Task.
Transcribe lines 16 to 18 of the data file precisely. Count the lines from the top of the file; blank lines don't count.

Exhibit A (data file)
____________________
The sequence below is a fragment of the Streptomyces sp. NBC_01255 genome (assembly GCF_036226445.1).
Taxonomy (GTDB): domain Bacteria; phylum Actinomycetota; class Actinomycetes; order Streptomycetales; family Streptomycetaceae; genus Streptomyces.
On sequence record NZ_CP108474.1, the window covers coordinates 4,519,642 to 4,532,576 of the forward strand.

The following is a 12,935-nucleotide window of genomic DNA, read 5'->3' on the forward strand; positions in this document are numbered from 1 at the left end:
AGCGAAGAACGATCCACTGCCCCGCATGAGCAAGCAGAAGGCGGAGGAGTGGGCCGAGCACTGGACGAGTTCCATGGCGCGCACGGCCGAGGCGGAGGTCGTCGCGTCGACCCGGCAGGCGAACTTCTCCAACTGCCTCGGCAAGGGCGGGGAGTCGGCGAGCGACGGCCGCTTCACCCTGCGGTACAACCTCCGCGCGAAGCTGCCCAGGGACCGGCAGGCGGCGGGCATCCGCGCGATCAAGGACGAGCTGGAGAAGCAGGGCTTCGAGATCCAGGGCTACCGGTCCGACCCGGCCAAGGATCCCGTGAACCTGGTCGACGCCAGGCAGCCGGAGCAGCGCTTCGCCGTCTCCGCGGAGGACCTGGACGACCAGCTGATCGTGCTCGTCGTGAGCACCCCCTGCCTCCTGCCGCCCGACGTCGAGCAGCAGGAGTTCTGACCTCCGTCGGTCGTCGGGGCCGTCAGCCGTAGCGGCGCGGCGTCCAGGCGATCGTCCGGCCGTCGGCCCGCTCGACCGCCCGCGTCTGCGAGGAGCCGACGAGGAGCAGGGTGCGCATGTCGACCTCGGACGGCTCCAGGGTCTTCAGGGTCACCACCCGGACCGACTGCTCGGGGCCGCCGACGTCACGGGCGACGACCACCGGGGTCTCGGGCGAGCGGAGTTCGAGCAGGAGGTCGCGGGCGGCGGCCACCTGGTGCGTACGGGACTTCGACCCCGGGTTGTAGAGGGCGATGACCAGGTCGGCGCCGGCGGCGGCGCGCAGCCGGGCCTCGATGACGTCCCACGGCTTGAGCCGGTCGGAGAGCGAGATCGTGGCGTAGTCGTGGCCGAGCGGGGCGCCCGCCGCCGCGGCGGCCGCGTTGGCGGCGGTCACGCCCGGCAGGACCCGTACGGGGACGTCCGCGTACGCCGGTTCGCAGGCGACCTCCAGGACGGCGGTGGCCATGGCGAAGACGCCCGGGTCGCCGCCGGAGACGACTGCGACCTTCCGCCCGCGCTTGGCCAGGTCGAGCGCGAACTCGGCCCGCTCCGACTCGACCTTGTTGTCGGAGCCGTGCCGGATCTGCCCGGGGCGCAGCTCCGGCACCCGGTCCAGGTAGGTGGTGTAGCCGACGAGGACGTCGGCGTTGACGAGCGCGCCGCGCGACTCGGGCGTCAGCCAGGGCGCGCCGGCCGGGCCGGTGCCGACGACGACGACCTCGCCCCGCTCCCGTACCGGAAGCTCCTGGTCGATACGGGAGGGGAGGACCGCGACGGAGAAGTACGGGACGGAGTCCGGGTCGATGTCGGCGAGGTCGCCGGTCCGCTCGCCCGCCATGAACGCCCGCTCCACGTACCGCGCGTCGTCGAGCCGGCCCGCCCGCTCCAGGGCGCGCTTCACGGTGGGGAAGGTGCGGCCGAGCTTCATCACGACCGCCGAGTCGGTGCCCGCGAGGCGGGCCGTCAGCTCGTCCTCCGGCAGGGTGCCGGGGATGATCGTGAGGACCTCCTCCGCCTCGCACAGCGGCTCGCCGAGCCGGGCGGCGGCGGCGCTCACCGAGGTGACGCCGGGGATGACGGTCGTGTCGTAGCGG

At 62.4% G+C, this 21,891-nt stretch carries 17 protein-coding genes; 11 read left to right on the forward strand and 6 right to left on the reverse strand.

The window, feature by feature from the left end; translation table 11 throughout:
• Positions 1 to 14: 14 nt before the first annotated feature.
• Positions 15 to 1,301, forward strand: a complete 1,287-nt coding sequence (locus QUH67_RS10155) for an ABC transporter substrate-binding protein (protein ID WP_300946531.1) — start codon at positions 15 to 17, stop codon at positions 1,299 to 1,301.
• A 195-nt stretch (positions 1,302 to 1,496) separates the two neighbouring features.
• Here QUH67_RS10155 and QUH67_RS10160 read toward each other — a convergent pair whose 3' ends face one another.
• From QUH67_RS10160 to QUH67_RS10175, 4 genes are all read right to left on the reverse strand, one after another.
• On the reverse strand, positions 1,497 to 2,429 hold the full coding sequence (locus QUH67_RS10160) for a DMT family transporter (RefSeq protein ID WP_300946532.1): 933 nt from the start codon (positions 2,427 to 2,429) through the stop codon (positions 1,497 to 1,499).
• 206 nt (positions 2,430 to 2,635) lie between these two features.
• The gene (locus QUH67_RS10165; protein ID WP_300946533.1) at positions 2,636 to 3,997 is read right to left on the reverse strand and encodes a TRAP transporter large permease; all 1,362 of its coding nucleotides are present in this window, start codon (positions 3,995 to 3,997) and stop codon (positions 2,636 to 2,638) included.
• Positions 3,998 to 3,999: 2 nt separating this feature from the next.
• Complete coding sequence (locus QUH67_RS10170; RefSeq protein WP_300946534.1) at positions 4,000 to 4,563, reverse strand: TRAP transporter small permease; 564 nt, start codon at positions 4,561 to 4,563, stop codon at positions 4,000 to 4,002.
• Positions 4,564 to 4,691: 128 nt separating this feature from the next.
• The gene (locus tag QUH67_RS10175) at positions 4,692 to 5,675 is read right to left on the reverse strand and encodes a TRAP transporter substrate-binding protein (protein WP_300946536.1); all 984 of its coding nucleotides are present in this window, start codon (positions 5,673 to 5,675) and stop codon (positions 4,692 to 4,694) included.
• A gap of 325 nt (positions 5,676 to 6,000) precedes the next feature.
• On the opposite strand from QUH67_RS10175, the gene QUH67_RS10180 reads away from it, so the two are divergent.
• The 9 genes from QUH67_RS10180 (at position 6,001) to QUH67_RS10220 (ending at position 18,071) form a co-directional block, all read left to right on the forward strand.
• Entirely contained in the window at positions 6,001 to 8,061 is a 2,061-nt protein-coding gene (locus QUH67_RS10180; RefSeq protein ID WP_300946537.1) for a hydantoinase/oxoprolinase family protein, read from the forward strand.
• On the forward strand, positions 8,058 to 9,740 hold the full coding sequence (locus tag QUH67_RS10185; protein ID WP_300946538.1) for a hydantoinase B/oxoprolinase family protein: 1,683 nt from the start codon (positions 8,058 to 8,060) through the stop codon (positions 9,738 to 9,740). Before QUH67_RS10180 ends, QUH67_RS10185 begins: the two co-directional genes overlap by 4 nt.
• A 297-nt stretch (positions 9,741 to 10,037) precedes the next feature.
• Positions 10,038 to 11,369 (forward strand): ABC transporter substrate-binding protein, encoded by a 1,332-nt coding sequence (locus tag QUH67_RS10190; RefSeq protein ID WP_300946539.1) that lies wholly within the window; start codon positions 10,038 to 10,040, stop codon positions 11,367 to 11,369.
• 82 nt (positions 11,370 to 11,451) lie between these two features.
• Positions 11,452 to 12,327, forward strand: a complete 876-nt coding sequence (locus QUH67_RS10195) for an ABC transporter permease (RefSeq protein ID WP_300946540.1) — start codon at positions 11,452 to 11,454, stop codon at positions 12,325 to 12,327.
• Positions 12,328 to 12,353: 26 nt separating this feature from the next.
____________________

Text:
• Positions 3,998 to 3,999: 2 nt separating this feature from the next.
• Complete coding sequence (locus QUH67_RS10170; RefSeq protein WP_300946534.1) at positions 4,000 to 4,563, reverse strand: TRAP transporter small permease; 564 nt, start codon at positions 4,561 to 4,563, stop codon at positions 4,000 to 4,002.
• Positions 4,564 to 4,691: 128 nt separating this feature from the next.